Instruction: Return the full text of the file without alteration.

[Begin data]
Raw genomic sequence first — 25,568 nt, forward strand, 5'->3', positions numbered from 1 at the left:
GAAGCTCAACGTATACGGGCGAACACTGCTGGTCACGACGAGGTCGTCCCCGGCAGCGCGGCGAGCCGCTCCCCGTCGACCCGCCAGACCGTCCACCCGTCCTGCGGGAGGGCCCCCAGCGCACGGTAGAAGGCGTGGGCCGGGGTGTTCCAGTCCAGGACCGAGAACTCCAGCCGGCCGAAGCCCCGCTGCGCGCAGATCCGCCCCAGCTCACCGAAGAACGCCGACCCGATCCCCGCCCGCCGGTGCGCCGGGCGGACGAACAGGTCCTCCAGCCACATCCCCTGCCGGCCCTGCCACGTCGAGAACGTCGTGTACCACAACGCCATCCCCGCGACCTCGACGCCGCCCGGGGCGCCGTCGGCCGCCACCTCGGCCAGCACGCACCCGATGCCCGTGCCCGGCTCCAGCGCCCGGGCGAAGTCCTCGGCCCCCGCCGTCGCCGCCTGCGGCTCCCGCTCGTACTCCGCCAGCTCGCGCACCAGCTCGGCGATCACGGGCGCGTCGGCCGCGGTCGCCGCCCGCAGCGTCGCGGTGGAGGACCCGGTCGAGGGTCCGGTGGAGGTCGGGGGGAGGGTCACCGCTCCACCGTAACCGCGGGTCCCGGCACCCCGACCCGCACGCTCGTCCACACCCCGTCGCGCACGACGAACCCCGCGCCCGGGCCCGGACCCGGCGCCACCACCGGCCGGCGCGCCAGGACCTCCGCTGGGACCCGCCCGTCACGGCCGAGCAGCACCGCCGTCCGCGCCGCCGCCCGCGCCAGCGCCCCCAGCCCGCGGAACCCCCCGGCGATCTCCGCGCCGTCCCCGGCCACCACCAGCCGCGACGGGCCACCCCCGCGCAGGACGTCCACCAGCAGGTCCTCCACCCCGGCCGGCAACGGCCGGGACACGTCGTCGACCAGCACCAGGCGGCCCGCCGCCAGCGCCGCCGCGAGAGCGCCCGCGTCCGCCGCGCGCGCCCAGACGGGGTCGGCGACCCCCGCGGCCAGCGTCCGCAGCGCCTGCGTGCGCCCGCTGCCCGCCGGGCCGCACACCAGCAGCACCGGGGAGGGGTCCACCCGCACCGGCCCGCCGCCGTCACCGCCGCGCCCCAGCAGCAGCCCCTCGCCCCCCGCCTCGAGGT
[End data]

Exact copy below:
Raw genomic sequence first — 25,568 nt, forward strand, 5'->3', positions numbered from 1 at the left:
GAAGCTCAACGTATACGGGCGAACACTGCTGGTCACGACGAGGTCGTCCCCGGCAGCGCGGCGAGCCGCTCCCCGTCGACCCGCCAGACCGTCCACCCGTCCTGCGGGAGGGCCCCCAGCGCACGGTAGAAGGCGTGGGCCGGGGTGTTCCAGTCCAGGACCGAGAACTCCAGCCGGCCGAAGCCCCGCTGCGCGCAGATCCGCCCCAGCTCACCGAAGAACGCCGACCCGATCCCCGCCCGCCGGTGCGCCGGGCGGACGAACAGGTCCTCCAGCCACATCCCCTGCCGGCCCTGCCACGTCGAGAACGTCGTGTACCACAACGCCATCCCCGCGACCTCGACGCCGCCCGGGGCGCCGTCGGCCGCCACCTCGGCCAGCACGCACCCGATGCCCGTGCCCGGCTCCAGCGCCCGGGCGAAGTCCTCGGCCCCCGCCGTCGCCGCCTGCGGCTCCCGCTCGTACTCCGCCAGCTCGCGCACCAGCTCGGCGATCACGGGCGCGTCGGCCGCGGTCGCCGCCCGCAGCGTCGCGGTGGAGGACCCGGTCGAGGGTCCGGTGGAGGTCGGGGGGAGGGTCACCGCTCCACCGTAACCGCGGGTCCCGGCACCCCGACCCGCACGCTCGTCCACACCCCGTCGCGCACGACGAACCCCGCGCCCGGGCCCGGACCCGGCGCCACCACCGGCCGGCGCGCCAGGACCTCCGCTGGGACCCGCCCGTCACGGCCGAGCAGCACCGCCGTCCGCGCCGCCGCCCGCGCCAGCGCCCCCAGCCCGCGGAACCCCCCGGCGATCTCCGCGCCGTCCCCGGCCACCACCAGCCGCGACGGGCCACCCCCGCGCAGGACGTCCACCAGCAGGTCCTCCACCCCGGCCGGCAACGGCCGGGACACGTCGTCGACCAGCACCAGGCGGCCCGCCGCCAGCGCCGCCGCGAGAGCGCCCGCGTCCGCCGCGCGCGCCCAGACGGGGTCGGCGACCCCCGCGGCCAGCGTCCGCAGCGCCTGCGTGCGCCCGCTGCCCGCCGGGCCGCACACCAGCAGCACCGGGGAGGGGTCCACCCGCACCGGCCCGCCGCCGTCACCGCCGCGCCCCAGCAGCAGCCCCTCGCCCCCCGCCTCGAGGT